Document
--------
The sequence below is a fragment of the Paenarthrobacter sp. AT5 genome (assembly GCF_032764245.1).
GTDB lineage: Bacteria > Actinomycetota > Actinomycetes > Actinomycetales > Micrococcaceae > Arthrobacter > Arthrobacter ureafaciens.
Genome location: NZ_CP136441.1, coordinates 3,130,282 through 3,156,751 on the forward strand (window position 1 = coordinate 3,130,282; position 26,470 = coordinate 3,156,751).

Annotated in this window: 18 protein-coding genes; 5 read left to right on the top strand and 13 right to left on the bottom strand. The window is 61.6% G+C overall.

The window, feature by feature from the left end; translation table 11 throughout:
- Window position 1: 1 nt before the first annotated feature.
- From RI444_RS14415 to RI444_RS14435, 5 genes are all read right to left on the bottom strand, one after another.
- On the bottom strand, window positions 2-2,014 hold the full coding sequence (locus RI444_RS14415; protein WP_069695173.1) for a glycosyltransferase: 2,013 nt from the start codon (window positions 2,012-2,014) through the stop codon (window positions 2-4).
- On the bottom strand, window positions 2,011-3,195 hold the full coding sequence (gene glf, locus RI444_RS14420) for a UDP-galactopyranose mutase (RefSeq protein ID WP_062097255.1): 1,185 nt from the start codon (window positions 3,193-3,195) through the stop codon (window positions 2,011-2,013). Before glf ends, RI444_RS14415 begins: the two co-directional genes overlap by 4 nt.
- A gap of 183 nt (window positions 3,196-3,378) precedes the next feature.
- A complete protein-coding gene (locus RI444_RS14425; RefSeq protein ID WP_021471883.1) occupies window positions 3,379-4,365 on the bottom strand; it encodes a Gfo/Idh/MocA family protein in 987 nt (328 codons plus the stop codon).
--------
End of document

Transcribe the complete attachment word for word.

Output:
The sequence below is a fragment of the Paenarthrobacter sp. AT5 genome (assembly GCF_032764245.1).
GTDB lineage: Bacteria > Actinomycetota > Actinomycetes > Actinomycetales > Micrococcaceae > Arthrobacter > Arthrobacter ureafaciens.
Genome location: NZ_CP136441.1, coordinates 3,130,282 through 3,156,751 on the forward strand (window position 1 = coordinate 3,130,282; position 26,470 = coordinate 3,156,751).

Annotated in this window: 18 protein-coding genes; 5 read left to right on the top strand and 13 right to left on the bottom strand. The window is 61.6% G+C overall.

The window, feature by feature from the left end; translation table 11 throughout:
- Window position 1: 1 nt before the first annotated feature.
- From RI444_RS14415 to RI444_RS14435, 5 genes are all read right to left on the bottom strand, one after another.
- On the bottom strand, window positions 2-2,014 hold the full coding sequence (locus RI444_RS14415; protein WP_069695173.1) for a glycosyltransferase: 2,013 nt from the start codon (window positions 2,012-2,014) through the stop codon (window positions 2-4).
- On the bottom strand, window positions 2,011-3,195 hold the full coding sequence (gene glf, locus RI444_RS14420) for a UDP-galactopyranose mutase (RefSeq protein ID WP_062097255.1): 1,185 nt from the start codon (window positions 3,193-3,195) through the stop codon (window positions 2,011-2,013). Before glf ends, RI444_RS14415 begins: the two co-directional genes overlap by 4 nt.
- A gap of 183 nt (window positions 3,196-3,378) precedes the next feature.
- A complete protein-coding gene (locus RI444_RS14425; RefSeq protein ID WP_021471883.1) occupies window positions 3,379-4,365 on the bottom strand; it encodes a Gfo/Idh/MocA family protein in 987 nt (328 codons plus the stop codon).